A fresh English translation of five Alberti works that illuminate new aspects of the literary aims and development of the first “Renaissance man.”
Leon Battista Alberti (1404–1472) was one of the most famous figures of the Italian Renaissance. His extraordinary range of abilities as a writer, architect, art theorist, and even athlete earned him the controversial title of the first “Renaissance man.”
The works collected in Biographical and Autobiographical Writings reflect Alberti’s lived experiences and his interests in the genre. This volume includes On the Advantages and Disadvantages of Literature, which partly reflects his experiences as a student in Bologna; The Life of St. Potitus, the biography of a Christian martyr, which also contains autobiographical projections and was to have been the first in a series of lives of saints; My Dog, a mock funeral oration for his dead dog; My Life, one of the first autobiographies of the early modern period and the main source for Jacob Burckhardt’s portrait of Alberti; and a comic encomium, The Fly. In particular, the last three works—My Dog, My Life, and The Fly—constitute a kind of trilogy, as the humanist finds one of his main themes, the portrait of the ideal life, with a strong emphasis on humor.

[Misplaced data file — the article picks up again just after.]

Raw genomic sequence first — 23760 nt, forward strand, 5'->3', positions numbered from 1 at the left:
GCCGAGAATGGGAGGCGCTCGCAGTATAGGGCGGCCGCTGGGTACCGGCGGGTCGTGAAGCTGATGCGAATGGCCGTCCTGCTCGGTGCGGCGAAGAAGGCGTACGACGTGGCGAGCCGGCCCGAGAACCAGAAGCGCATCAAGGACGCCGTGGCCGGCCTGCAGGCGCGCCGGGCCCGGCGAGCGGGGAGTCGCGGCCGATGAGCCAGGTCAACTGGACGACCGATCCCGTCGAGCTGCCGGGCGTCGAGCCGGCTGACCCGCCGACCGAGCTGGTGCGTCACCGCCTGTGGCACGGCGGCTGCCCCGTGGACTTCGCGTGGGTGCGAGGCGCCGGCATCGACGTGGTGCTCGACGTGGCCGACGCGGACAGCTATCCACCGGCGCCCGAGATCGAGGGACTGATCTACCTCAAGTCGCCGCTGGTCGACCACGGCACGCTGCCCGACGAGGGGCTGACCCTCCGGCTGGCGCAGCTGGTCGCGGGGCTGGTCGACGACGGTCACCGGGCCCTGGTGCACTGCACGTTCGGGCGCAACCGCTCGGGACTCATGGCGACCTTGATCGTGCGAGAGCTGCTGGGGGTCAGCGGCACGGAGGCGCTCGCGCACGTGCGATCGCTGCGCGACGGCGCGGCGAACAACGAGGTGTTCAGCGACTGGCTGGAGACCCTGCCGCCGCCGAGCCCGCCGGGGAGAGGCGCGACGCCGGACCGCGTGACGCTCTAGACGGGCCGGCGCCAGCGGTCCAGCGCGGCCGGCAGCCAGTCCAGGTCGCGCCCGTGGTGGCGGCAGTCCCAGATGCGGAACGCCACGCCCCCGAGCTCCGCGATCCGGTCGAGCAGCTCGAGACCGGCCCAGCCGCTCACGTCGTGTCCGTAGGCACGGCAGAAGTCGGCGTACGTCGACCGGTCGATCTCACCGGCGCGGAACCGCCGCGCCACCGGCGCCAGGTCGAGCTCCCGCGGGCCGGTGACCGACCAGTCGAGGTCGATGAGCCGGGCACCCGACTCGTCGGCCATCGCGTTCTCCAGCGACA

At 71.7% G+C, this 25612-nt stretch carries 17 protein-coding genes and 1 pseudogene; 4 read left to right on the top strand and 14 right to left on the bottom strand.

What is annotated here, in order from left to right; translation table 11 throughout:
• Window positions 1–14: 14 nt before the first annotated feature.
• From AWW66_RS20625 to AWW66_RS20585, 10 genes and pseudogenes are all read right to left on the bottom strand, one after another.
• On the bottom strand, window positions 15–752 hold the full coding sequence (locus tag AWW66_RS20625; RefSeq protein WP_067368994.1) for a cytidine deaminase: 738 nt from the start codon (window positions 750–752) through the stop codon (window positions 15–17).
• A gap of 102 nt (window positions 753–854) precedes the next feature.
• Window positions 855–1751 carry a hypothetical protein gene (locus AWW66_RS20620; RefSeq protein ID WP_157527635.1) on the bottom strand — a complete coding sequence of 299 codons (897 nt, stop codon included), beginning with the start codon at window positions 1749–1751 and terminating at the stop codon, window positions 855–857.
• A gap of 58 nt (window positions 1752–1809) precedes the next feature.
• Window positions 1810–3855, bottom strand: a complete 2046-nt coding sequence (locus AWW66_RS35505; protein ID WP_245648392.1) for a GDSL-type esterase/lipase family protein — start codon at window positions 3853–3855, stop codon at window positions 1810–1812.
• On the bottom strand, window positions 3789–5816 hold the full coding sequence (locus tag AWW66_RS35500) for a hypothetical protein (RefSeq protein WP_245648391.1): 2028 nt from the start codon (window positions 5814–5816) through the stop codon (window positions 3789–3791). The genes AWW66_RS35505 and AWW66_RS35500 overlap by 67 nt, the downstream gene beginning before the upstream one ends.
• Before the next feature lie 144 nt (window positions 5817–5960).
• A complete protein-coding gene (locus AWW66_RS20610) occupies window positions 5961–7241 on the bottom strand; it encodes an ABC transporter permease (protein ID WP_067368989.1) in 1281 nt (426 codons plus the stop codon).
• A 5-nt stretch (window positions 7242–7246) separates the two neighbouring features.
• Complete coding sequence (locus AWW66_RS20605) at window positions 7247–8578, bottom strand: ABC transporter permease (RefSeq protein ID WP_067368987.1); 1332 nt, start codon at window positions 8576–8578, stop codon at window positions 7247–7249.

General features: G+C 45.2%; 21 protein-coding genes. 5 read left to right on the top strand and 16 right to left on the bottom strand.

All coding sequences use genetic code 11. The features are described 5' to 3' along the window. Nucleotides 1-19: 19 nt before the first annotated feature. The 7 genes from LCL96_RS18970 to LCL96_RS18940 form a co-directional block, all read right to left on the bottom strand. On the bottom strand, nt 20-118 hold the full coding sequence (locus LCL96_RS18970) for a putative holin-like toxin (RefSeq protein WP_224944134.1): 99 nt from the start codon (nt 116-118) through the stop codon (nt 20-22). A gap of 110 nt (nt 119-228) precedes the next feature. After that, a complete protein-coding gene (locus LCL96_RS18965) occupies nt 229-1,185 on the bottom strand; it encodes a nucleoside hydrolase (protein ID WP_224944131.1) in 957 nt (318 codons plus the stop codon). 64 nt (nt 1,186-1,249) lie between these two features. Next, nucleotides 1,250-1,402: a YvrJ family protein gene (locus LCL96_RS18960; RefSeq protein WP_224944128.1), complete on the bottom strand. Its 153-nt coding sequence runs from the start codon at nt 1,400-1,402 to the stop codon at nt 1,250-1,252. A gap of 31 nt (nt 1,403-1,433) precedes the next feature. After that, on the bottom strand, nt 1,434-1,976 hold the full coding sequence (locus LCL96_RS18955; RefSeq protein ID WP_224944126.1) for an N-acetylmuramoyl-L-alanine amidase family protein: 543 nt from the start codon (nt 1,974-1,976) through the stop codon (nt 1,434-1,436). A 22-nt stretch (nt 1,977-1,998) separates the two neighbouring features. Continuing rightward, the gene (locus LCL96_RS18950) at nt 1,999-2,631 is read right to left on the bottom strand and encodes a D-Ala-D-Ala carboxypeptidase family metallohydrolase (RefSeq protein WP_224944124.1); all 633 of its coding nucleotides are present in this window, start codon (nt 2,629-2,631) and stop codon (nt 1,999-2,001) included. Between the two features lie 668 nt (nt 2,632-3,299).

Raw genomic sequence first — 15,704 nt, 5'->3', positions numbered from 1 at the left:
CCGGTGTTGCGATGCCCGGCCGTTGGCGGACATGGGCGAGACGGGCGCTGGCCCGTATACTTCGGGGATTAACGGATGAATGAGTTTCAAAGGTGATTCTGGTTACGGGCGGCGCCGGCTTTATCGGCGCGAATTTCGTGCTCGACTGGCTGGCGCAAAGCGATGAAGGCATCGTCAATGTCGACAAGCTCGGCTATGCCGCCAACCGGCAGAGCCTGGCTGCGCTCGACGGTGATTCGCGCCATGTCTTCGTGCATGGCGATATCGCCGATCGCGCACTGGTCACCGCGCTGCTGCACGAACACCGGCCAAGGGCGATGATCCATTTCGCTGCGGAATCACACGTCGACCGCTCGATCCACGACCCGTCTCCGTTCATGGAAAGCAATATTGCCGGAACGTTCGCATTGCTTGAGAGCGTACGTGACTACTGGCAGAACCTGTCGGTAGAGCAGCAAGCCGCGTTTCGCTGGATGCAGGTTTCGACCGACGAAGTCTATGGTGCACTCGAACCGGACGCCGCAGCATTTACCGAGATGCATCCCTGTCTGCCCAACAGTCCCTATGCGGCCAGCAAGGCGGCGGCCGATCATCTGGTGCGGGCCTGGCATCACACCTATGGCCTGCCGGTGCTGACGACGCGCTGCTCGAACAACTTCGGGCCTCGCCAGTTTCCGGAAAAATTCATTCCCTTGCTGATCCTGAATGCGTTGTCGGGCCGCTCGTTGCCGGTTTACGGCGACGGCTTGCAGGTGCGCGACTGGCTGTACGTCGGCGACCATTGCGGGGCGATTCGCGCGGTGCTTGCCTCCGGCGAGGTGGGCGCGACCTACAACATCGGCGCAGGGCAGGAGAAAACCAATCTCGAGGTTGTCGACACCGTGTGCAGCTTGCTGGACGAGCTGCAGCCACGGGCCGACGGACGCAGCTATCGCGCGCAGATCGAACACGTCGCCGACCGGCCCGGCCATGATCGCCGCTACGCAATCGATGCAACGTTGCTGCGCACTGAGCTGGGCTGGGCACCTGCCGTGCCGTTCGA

This edition presents the first collected English translations of these works alongside an authoritative Latin text.